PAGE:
This article originally appeared in GNI magazine May edition, link below: https://issuu.com/lambpromotions/docs/gni_mag_51_print
Mental Health week, which runs from 9-15th May each year, is an opportunity to reflect as a society on how to increase good mental health and wellbeing and look at some of the things that contribute to poor mental health in our population.
As counsellor, I am always interested in the most useful and effective ways to help my clients. There’s an idea that I have become increasingly interested in that feels relevant to promoting good mental health, both for individuals and as a collective society. I have seen it make a positive difference in the lives of some of my clients, and it is also has a body of research and evidence behind it backing up its effectiveness.
The idea? Self-compassion
I was introduced to the idea of self-compassion by Art Therapist Lisa Kelly while working on a Therapy group for LGBTQ teenagers at The Rainbow Project. Self-compassion is not a new idea, in fact it’s been around for a long time. Self-compassion, like Mindfulness which has become a popular concept in mental health over the last couple of decades, has its roots in Eastern Buddhist philosophy. In today’s world, self-compassion it is gaining traction as an effective tool in increasing wellbeing and good mental health thanks to the work of Dr Kristin Neff. Neff is a US based researcher, professor and self-described ‘pioneer of self-compassion’. Neffs work has also been elevated into public awareness by author, shame researcher and all-round legend Brené Brown (and what’s good enough for Brené is good enough for me!).
So what is self-compassion?
To understand what self-compassion is, we first must understand compassion. Think of a time when a friend has come to you for support. Imagine, for example, that they made an of error of judgement of some sort in their job or relationship that had a negative outcome. When your friend comes to you, you will (hopefully) respond with kindness, support, and reassurance. You might tell them that they aren’t a bad person, that what happened to them could happen to anyone, that we all make mistakes and so on. Ultimately, you want to help reduce your friends suffering in their time of need. This is a compassionate response.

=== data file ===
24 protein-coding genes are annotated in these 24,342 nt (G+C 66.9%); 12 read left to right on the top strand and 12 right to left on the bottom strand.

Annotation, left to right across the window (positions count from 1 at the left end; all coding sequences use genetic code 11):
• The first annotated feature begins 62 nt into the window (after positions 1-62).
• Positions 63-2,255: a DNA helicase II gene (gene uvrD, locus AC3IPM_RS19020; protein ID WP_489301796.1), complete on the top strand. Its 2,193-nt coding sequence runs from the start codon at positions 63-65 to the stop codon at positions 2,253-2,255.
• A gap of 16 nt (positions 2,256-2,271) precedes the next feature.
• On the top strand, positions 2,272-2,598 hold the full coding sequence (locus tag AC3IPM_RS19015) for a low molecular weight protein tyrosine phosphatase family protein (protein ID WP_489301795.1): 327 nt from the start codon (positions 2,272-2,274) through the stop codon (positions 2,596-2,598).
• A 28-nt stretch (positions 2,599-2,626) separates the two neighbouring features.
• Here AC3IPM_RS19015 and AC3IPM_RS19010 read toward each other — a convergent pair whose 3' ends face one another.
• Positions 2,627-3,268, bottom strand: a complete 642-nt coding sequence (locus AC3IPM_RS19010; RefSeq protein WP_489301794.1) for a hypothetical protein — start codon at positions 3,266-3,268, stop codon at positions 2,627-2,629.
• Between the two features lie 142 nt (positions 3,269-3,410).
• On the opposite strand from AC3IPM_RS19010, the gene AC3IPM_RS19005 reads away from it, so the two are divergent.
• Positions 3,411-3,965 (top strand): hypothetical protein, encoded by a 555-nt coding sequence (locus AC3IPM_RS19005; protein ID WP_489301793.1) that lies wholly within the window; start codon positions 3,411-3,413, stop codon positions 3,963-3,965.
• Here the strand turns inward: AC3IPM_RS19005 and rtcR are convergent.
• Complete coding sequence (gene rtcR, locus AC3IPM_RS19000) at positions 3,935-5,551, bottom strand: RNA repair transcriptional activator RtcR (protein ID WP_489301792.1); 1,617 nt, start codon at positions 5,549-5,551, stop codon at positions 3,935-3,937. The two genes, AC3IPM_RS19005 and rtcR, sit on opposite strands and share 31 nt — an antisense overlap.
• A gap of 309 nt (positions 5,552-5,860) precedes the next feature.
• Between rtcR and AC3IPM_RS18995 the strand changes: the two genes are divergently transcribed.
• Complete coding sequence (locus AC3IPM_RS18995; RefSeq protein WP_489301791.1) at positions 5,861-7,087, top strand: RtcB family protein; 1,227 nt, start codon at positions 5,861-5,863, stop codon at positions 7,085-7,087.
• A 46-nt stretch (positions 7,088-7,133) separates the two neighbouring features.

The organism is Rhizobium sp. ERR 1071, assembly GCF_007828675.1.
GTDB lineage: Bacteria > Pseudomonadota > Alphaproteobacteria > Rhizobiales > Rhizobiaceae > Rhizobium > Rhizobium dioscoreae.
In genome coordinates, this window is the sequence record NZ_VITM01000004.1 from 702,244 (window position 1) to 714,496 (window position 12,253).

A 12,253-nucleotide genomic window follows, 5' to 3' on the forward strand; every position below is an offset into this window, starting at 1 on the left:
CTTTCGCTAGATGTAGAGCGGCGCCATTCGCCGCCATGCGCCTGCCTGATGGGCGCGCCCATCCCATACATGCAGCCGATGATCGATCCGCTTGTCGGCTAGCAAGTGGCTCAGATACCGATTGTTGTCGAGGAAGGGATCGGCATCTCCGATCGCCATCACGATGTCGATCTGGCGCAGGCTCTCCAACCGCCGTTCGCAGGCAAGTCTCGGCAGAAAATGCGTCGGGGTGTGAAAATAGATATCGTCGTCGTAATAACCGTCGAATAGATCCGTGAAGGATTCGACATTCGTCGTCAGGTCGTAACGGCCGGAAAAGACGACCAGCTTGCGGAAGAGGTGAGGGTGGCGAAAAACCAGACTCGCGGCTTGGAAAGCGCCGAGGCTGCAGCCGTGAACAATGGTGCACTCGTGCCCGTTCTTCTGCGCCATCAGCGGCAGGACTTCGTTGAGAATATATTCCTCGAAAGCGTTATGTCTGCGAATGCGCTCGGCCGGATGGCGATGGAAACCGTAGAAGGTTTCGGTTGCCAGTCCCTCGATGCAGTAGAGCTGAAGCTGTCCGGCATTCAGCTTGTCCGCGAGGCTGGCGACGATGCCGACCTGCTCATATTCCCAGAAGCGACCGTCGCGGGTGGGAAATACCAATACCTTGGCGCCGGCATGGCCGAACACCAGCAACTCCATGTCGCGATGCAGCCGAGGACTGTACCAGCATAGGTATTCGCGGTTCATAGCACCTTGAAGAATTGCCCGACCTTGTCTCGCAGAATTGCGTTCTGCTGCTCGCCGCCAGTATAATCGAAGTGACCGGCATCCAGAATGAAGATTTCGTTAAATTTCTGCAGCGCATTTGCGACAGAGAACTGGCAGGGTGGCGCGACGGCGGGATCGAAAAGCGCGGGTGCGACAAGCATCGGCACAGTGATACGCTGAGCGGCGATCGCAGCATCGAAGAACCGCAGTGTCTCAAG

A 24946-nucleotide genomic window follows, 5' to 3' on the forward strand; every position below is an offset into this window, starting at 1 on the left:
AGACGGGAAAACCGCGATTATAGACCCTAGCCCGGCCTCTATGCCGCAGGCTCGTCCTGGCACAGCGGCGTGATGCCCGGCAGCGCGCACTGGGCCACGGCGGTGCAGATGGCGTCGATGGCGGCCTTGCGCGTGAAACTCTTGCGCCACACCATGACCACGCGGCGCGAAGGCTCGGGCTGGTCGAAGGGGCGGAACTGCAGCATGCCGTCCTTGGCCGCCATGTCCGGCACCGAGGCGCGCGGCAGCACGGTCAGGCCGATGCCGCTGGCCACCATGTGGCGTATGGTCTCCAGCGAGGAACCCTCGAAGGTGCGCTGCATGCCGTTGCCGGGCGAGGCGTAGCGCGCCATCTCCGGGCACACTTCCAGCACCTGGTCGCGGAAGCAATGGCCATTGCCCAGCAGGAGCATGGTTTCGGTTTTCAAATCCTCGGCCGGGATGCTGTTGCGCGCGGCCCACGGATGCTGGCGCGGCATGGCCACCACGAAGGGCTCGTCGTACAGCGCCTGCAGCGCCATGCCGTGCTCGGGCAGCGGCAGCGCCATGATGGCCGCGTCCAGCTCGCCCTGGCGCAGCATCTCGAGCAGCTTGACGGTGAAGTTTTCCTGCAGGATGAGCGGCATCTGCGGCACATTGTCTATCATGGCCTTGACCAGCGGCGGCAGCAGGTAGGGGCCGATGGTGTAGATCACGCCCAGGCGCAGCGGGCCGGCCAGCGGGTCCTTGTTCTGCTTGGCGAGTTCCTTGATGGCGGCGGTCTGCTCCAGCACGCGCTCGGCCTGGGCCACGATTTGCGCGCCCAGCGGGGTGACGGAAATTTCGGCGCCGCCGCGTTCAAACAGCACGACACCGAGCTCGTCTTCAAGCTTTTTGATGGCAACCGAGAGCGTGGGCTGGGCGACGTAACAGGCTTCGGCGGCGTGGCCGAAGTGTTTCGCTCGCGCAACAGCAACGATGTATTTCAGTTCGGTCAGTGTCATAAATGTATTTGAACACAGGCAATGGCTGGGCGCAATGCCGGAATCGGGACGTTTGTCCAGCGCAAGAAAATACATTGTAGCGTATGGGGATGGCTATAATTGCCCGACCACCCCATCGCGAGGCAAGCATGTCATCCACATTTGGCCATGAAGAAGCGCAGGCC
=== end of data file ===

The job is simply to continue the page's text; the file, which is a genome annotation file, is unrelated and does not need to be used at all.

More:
Simply put then self-compassion is treating yourself with the same gentle, accepting, supportive kindness that you would give to a friend.
This can be harder said than done. Often our go-to response in our more negative moments is self-criticism and judgement. Being imperfect and having flaws is what makes us human and we can understand this when it comes to our friends and loved ones, but sometimes we can struggle with applying this to ourselves.
An important element of self-compassion is identifying our ‘critical inner voice’. This is that little voice in that back of our minds that’s ready to jump in with the criticisms and judgements anytime we put a foot wrong (It might sound like “I can’t believe I did that, I am so stupid”, or “no one will want to listen to what I have to say, I am not interesting” etc.). Understanding the types of things we are saying to ourselves helps when it comes to practicing being kinder to ourselves (when doing this work with clients they often remark that if they spoke to their friends the same way they spoke to themselves they might not have any friends left!).
We all have a critical inner voice to varying degrees and it often comes from our experiences in childhood or as teenagers, or from other difficult life experiences. For LGBTQ people the critical inner voice can come from internalizing negative messages from society, school, unsupportive families etc. We may feel we have to hold ourselves to higher standards to prove our worth and so therefore can be more self-critical.